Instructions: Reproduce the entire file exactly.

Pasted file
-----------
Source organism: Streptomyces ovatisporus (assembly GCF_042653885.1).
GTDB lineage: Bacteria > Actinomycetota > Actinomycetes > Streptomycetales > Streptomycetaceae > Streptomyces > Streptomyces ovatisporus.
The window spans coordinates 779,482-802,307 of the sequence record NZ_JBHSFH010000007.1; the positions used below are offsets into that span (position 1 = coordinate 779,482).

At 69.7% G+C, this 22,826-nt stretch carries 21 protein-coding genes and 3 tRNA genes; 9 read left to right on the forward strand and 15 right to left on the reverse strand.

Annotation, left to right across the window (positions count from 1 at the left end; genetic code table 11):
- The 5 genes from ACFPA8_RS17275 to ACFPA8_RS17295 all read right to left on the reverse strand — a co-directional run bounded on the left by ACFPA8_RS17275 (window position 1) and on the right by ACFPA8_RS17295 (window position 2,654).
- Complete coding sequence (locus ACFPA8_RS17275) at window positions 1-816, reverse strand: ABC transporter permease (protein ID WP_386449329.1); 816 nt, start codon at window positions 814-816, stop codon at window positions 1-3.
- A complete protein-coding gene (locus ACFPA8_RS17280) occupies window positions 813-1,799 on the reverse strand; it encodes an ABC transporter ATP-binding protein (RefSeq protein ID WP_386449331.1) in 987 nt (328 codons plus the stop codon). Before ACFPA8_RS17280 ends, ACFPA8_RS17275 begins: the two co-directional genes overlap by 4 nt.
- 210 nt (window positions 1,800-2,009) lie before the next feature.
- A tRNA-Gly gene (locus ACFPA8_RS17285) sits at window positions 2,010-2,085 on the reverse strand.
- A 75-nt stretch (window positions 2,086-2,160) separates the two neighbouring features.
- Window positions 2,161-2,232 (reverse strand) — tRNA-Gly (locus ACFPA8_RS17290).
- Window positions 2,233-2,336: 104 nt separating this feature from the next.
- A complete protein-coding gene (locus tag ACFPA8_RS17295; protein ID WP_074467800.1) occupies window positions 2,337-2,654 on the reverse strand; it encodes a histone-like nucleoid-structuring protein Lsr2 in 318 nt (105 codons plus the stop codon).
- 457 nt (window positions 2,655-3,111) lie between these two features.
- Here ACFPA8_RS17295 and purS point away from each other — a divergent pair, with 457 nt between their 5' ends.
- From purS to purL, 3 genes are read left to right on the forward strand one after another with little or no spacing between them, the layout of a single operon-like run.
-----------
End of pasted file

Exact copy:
Source organism: Streptomyces ovatisporus (assembly GCF_042653885.1).
GTDB lineage: Bacteria > Actinomycetota > Actinomycetes > Streptomycetales > Streptomycetaceae > Streptomyces > Streptomyces ovatisporus.
The window spans coordinates 779,482-802,307 of the sequence record NZ_JBHSFH010000007.1; the positions used below are offsets into that span (position 1 = coordinate 779,482).

At 69.7% G+C, this 22,826-nt stretch carries 21 protein-coding genes and 3 tRNA genes; 9 read left to right on the forward strand and 15 right to left on the reverse strand.

Annotation, left to right across the window (positions count from 1 at the left end; genetic code table 11):
- The 5 genes from ACFPA8_RS17275 to ACFPA8_RS17295 all read right to left on the reverse strand — a co-directional run bounded on the left by ACFPA8_RS17275 (window position 1) and on the right by ACFPA8_RS17295 (window position 2,654).
- Complete coding sequence (locus ACFPA8_RS17275) at window positions 1-816, reverse strand: ABC transporter permease (protein ID WP_386449329.1); 816 nt, start codon at window positions 814-816, stop codon at window positions 1-3.
- A complete protein-coding gene (locus ACFPA8_RS17280) occupies window positions 813-1,799 on the reverse strand; it encodes an ABC transporter ATP-binding protein (RefSeq protein ID WP_386449331.1) in 987 nt (328 codons plus the stop codon). Before ACFPA8_RS17280 ends, ACFPA8_RS17275 begins: the two co-directional genes overlap by 4 nt.
- 210 nt (window positions 1,800-2,009) lie before the next feature.
- A tRNA-Gly gene (locus ACFPA8_RS17285) sits at window positions 2,010-2,085 on the reverse strand.
- A 75-nt stretch (window positions 2,086-2,160) separates the two neighbouring features.
- Window positions 2,161-2,232 (reverse strand) — tRNA-Gly (locus ACFPA8_RS17290).
- Window positions 2,233-2,336: 104 nt separating this feature from the next.
- A complete protein-coding gene (locus tag ACFPA8_RS17295; protein ID WP_074467800.1) occupies window positions 2,337-2,654 on the reverse strand; it encodes a histone-like nucleoid-structuring protein Lsr2 in 318 nt (105 codons plus the stop codon).
- 457 nt (window positions 2,655-3,111) lie between these two features.
- Here ACFPA8_RS17295 and purS point away from each other — a divergent pair, with 457 nt between their 5' ends.
- From purS to purL, 3 genes are read left to right on the forward strand one after another with little or no spacing between them, the layout of a single operon-like run.